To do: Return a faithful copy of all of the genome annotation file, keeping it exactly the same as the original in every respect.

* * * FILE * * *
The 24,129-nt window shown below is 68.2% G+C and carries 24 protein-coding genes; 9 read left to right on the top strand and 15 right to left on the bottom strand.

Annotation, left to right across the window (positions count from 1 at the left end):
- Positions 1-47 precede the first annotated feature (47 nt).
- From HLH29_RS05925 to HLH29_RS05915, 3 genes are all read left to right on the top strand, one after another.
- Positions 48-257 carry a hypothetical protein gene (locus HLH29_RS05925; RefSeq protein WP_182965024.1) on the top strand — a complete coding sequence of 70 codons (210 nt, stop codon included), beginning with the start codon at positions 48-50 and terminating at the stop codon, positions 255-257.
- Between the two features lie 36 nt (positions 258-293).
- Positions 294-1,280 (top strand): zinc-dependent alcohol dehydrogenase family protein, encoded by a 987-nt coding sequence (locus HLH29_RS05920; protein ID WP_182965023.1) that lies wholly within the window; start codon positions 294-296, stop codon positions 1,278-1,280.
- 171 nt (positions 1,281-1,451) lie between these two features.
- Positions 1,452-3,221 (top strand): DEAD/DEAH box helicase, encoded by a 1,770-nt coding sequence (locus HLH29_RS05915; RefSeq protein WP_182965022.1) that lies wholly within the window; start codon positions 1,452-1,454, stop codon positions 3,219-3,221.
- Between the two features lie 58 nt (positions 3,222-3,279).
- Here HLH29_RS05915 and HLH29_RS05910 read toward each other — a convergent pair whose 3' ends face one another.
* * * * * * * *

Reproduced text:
The 24,129-nt window shown below is 68.2% G+C and carries 24 protein-coding genes; 9 read left to right on the top strand and 15 right to left on the bottom strand.

Annotation, left to right across the window (positions count from 1 at the left end):
- Positions 1-47 precede the first annotated feature (47 nt).
- From HLH29_RS05925 to HLH29_RS05915, 3 genes are all read left to right on the top strand, one after another.
- Positions 48-257 carry a hypothetical protein gene (locus HLH29_RS05925; RefSeq protein WP_182965024.1) on the top strand — a complete coding sequence of 70 codons (210 nt, stop codon included), beginning with the start codon at positions 48-50 and terminating at the stop codon, positions 255-257.
- Between the two features lie 36 nt (positions 258-293).
- Positions 294-1,280 (top strand): zinc-dependent alcohol dehydrogenase family protein, encoded by a 987-nt coding sequence (locus HLH29_RS05920; protein ID WP_182965023.1) that lies wholly within the window; start codon positions 294-296, stop codon positions 1,278-1,280.
- 171 nt (positions 1,281-1,451) lie between these two features.
- Positions 1,452-3,221 (top strand): DEAD/DEAH box helicase, encoded by a 1,770-nt coding sequence (locus HLH29_RS05915; RefSeq protein WP_182965022.1) that lies wholly within the window; start codon positions 1,452-1,454, stop codon positions 3,219-3,221.
- Between the two features lie 58 nt (positions 3,222-3,279).
- Here HLH29_RS05915 and HLH29_RS05910 read toward each other — a convergent pair whose 3' ends face one another.